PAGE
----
Mutiny in the "Bounty" and Story of the Pitcairn Islanders

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J. J. Moore, 1884 - 240 pages

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Page 66 - As eager to anticipate their grave ; And the sea yawn'd around her like a hell, And down she suck'd with her the whirling wave, Like one who grapples with his enemy, And strives to strangle him before he die.
Page 212 - He hath made his wonderful works to be remembered: the LORD is gracious and full of compassion. 5 He hath given meat unto them that fear him : he will ever be mindful of his covenant.
Page 9 - Come, Captain Bligh, your officers and men are now in the boat, and you must go with them; if you attempt to make the least resistance you will instantly be put to death...
Page 110 - As I live, saith the Lord, I have no pleasure in the death of the wicked; but that the wicked turn from his way and live, turn ye, turn ye, from your evil ways; for why will ye die?
Page 91 - The fig-tree, not that kind for fruit renown'd, But such as, at this day, to Indians known, In Malabar or Decan spreads her arms, Branching so broad and long, that in the ground The bended twigs take root, and daughters grow About the mother tree, a pillar'd shade, High overarch'd, and echoing walks between...
Page 5 - Guam use it for bread. They gather it, when full grown, while it is green and hard ; then they bake it in an oven, which scorcheth the rind and makes it black, but they scrape off the outside black crust, and there remains a tender, thin crust; and the inside is soft, tender and white like the crumb of a penny loaf.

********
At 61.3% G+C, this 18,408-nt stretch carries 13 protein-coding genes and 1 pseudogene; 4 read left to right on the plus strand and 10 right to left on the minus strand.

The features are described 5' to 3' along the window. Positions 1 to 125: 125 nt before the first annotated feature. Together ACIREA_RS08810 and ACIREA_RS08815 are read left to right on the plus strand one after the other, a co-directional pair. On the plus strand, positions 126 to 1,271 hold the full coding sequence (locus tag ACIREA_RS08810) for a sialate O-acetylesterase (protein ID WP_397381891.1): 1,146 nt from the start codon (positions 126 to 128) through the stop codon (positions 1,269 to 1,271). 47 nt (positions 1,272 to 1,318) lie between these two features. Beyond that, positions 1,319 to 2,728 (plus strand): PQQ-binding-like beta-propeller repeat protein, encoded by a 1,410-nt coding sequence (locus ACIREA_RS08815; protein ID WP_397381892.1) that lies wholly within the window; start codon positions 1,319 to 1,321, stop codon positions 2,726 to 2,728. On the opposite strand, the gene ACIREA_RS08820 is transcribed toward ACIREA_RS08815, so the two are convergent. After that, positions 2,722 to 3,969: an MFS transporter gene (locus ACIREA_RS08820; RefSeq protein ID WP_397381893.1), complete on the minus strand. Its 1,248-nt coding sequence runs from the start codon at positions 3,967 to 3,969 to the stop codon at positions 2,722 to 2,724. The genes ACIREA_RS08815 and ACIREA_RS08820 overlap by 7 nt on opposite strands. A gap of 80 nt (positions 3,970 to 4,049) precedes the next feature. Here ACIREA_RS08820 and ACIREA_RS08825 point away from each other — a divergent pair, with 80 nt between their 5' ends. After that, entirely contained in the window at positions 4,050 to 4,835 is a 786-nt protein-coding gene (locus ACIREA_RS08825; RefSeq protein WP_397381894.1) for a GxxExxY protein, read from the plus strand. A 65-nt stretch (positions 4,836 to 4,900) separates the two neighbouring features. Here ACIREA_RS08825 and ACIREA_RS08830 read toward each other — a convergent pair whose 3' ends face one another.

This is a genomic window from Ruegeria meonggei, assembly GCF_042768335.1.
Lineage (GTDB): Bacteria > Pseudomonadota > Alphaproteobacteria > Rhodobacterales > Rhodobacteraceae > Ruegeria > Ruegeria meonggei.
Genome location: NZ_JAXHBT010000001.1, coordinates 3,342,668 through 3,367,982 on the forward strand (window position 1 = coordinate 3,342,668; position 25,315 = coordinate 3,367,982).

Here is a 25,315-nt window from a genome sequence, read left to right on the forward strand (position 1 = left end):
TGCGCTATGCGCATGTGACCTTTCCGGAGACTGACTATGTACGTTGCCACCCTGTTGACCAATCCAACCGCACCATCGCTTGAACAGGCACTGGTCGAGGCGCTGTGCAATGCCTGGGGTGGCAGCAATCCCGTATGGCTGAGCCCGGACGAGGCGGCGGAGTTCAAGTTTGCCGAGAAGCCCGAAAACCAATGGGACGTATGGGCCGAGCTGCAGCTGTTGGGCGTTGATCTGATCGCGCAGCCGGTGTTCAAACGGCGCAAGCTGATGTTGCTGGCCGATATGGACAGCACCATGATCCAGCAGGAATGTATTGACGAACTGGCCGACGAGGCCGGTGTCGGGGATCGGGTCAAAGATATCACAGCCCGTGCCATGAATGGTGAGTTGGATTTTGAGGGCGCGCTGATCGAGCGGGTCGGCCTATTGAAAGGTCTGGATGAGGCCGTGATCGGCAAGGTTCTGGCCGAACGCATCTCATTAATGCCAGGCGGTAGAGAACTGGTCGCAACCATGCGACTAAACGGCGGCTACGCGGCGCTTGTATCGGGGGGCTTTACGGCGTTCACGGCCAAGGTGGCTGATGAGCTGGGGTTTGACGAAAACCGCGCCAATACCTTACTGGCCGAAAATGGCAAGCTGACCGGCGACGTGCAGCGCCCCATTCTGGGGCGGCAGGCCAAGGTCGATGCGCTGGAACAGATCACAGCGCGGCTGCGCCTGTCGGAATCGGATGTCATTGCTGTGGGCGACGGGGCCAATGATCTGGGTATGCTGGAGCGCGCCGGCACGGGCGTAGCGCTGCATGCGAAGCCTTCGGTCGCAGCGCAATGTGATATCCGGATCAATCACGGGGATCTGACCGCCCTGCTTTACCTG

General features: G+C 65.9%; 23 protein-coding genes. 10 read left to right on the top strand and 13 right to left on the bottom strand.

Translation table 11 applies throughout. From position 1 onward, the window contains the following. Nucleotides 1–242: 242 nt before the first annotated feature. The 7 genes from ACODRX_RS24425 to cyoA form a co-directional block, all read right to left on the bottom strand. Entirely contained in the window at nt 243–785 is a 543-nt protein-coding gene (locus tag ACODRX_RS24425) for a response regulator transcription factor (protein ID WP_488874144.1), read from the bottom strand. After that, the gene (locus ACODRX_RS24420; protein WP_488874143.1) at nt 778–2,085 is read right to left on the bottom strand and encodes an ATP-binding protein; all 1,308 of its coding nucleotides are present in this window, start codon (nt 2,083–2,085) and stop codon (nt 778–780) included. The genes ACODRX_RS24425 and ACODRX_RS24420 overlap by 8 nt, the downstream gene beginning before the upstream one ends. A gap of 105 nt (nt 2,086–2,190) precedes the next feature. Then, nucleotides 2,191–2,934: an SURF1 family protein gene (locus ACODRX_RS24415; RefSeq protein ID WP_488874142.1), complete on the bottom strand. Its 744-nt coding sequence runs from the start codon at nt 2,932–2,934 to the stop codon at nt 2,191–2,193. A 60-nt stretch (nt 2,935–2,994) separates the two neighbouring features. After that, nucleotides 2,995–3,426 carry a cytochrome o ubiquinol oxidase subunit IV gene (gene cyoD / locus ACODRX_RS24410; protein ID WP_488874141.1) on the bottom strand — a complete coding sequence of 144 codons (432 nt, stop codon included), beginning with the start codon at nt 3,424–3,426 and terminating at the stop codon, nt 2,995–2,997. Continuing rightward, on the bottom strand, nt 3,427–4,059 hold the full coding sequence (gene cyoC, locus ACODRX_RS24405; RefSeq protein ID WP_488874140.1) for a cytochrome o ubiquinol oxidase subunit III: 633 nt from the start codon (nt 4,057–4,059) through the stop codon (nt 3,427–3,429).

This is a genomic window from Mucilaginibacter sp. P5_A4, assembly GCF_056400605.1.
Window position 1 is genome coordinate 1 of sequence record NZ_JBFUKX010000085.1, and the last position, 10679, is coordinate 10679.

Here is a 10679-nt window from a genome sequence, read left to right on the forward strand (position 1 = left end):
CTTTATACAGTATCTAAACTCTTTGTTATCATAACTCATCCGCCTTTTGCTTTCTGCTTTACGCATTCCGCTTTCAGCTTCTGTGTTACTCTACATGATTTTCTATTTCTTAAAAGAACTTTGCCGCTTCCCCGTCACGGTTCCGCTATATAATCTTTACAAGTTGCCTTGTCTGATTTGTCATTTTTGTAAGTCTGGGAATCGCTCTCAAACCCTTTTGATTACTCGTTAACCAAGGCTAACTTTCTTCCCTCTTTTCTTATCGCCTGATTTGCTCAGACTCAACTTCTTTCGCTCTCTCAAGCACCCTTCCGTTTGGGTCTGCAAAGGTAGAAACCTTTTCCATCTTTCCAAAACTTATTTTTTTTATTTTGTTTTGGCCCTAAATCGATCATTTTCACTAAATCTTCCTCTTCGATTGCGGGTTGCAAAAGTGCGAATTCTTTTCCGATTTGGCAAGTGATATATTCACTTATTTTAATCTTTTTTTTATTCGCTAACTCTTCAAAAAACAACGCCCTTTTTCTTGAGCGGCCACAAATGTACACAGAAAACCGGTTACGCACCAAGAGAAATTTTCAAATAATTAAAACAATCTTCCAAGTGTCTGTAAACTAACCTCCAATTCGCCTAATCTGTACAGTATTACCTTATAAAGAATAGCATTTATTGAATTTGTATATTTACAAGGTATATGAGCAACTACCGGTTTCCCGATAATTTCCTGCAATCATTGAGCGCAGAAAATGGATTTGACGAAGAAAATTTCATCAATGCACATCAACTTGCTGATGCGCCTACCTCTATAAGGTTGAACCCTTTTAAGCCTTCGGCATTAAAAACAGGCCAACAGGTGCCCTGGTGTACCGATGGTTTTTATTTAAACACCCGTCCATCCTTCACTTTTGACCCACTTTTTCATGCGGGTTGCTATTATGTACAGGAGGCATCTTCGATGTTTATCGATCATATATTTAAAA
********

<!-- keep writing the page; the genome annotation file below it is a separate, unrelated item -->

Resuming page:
Page 65 - Then rose from sea to sky the wild farewell Then shriek'd the timid and stood still the brave...
Page 7 - Christian, with the master-atarms, gunner's mate, and Thomas Burkitt, seaman, came into my cabin, and, seizing me, tied my hands with a cord behind my back, threatening me with instant death if I spoke or made the least noise.
Page 11 - The women at Otaheite are handsome, mild and cheerful in their manners and conversation, possessed of great sensibility, and have sufficient delicacy to make them admired and beloved. The chiefs were so much attached to our people that they rather encouraged their stay among them than otherwise, and even made them promises of large possessions. Under these and many other attendant circumstances, equally desirable, it is now perhaps not so much to be wondered at, though scarcely possible to have been...
Page 8 - M'Intosh and Norman, were also kept contrary to their inclination ; and they begged of me, after I was astern in the boat, to remember that they declared they had no hand in the transaction. Michael Byrne, I am told, likewise wanted to leave the ship. ' It is of no moment for me to recount my endeavours to bring back the offenders to a sense of their duty ; all I could do was by speaking to them in general ; but it was to no purpose, for I was kept securely bound, and no one except the guard suffered...

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